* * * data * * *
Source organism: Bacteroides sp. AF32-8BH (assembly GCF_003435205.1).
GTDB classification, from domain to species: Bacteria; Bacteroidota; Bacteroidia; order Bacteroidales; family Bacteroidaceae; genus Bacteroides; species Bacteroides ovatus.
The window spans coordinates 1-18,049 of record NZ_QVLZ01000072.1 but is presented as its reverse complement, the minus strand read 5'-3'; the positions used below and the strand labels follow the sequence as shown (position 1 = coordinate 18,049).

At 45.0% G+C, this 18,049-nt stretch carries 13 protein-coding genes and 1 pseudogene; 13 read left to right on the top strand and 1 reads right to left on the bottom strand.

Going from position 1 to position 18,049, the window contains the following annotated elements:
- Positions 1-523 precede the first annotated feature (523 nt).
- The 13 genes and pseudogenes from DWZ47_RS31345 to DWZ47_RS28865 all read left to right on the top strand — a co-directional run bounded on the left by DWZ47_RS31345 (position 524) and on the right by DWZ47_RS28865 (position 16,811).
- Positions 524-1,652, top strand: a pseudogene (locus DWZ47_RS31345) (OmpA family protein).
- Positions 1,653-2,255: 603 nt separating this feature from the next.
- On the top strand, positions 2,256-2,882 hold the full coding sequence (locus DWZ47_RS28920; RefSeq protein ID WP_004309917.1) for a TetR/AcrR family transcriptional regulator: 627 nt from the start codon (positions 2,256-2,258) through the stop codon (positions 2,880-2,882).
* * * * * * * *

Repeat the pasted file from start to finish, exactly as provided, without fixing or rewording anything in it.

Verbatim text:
Source organism: Bacteroides sp. AF32-8BH (assembly GCF_003435205.1).
GTDB classification, from domain to species: Bacteria; Bacteroidota; Bacteroidia; order Bacteroidales; family Bacteroidaceae; genus Bacteroides; species Bacteroides ovatus.
The window spans coordinates 1-18,049 of record NZ_QVLZ01000072.1 but is presented as its reverse complement, the minus strand read 5'-3'; the positions used below and the strand labels follow the sequence as shown (position 1 = coordinate 18,049).

At 45.0% G+C, this 18,049-nt stretch carries 13 protein-coding genes and 1 pseudogene; 13 read left to right on the top strand and 1 reads right to left on the bottom strand.

Going from position 1 to position 18,049, the window contains the following annotated elements:
- Positions 1-523 precede the first annotated feature (523 nt).
- The 13 genes and pseudogenes from DWZ47_RS31345 to DWZ47_RS28865 all read left to right on the top strand — a co-directional run bounded on the left by DWZ47_RS31345 (position 524) and on the right by DWZ47_RS28865 (position 16,811).
- Positions 524-1,652, top strand: a pseudogene (locus DWZ47_RS31345) (OmpA family protein).
- Positions 1,653-2,255: 603 nt separating this feature from the next.
- On the top strand, positions 2,256-2,882 hold the full coding sequence (locus DWZ47_RS28920; RefSeq protein ID WP_004309917.1) for a TetR/AcrR family transcriptional regulator: 627 nt from the start codon (positions 2,256-2,258) through the stop codon (positions 2,880-2,882).